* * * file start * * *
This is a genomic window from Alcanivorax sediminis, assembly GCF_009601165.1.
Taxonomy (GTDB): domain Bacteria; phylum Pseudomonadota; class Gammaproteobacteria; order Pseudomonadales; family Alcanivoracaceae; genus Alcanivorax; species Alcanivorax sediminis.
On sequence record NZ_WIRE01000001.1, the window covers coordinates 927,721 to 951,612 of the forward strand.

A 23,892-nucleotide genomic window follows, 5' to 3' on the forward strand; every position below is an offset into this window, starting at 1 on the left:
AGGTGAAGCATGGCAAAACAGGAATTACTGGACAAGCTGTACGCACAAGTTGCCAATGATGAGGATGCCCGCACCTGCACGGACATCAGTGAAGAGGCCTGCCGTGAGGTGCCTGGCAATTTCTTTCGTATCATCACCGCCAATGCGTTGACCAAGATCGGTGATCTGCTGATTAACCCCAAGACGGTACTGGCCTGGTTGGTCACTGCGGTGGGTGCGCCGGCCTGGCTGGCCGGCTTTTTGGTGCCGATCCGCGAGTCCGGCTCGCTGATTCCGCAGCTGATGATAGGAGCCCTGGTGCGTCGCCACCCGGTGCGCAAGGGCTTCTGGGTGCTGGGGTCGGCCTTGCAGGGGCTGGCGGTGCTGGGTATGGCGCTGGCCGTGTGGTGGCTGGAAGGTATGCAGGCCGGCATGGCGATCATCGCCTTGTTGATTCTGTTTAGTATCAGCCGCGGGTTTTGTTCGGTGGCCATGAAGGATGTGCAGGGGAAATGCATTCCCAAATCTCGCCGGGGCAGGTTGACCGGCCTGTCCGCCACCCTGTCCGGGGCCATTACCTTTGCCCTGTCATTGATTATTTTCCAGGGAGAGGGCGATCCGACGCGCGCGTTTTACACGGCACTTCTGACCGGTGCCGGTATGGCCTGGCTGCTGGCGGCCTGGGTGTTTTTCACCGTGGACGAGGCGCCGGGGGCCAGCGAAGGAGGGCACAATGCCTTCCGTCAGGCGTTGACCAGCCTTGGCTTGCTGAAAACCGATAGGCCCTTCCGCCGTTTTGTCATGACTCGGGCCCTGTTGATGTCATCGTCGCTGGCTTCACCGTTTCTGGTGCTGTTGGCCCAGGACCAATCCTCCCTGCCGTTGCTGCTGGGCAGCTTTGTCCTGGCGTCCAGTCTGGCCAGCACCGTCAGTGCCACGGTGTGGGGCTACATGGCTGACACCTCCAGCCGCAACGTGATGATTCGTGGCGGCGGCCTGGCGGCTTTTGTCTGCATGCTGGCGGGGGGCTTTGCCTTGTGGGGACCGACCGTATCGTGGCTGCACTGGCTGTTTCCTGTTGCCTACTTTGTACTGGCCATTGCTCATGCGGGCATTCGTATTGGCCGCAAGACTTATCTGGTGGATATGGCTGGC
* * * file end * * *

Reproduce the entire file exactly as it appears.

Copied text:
This is a genomic window from Alcanivorax sediminis, assembly GCF_009601165.1.
Taxonomy (GTDB): domain Bacteria; phylum Pseudomonadota; class Gammaproteobacteria; order Pseudomonadales; family Alcanivoracaceae; genus Alcanivorax; species Alcanivorax sediminis.
On sequence record NZ_WIRE01000001.1, the window covers coordinates 927,721 to 951,612 of the forward strand.

A 23,892-nucleotide genomic window follows, 5' to 3' on the forward strand; every position below is an offset into this window, starting at 1 on the left:
AGGTGAAGCATGGCAAAACAGGAATTACTGGACAAGCTGTACGCACAAGTTGCCAATGATGAGGATGCCCGCACCTGCACGGACATCAGTGAAGAGGCCTGCCGTGAGGTGCCTGGCAATTTCTTTCGTATCATCACCGCCAATGCGTTGACCAAGATCGGTGATCTGCTGATTAACCCCAAGACGGTACTGGCCTGGTTGGTCACTGCGGTGGGTGCGCCGGCCTGGCTGGCCGGCTTTTTGGTGCCGATCCGCGAGTCCGGCTCGCTGATTCCGCAGCTGATGATAGGAGCCCTGGTGCGTCGCCACCCGGTGCGCAAGGGCTTCTGGGTGCTGGGGTCGGCCTTGCAGGGGCTGGCGGTGCTGGGTATGGCGCTGGCCGTGTGGTGGCTGGAAGGTATGCAGGCCGGCATGGCGATCATCGCCTTGTTGATTCTGTTTAGTATCAGCCGCGGGTTTTGTTCGGTGGCCATGAAGGATGTGCAGGGGAAATGCATTCCCAAATCTCGCCGGGGCAGGTTGACCGGCCTGTCCGCCACCCTGTCCGGGGCCATTACCTTTGCCCTGTCATTGATTATTTTCCAGGGAGAGGGCGATCCGACGCGCGCGTTTTACACGGCACTTCTGACCGGTGCCGGTATGGCCTGGCTGCTGGCGGCCTGGGTGTTTTTCACCGTGGACGAGGCGCCGGGGGCCAGCGAAGGAGGGCACAATGCCTTCCGTCAGGCGTTGACCAGCCTTGGCTTGCTGAAAACCGATAGGCCCTTCCGCCGTTTTGTCATGACTCGGGCCCTGTTGATGTCATCGTCGCTGGCTTCACCGTTTCTGGTGCTGTTGGCCCAGGACCAATCCTCCCTGCCGTTGCTGCTGGGCAGCTTTGTCCTGGCGTCCAGTCTGGCCAGCACCGTCAGTGCCACGGTGTGGGGCTACATGGCTGACACCTCCAGCCGCAACGTGATGATTCGTGGCGGCGGCCTGGCGGCTTTTGTCTGCATGCTGGCGGGGGGCTTTGCCTTGTGGGGACCGACCGTATCGTGGCTGCACTGGCTGTTTCCTGTTGCCTACTTTGTACTGGCCATTGCTCATGCGGGCATTCGTATTGGCCGCAAGACTTATCTGGTGGATATGGCTGGC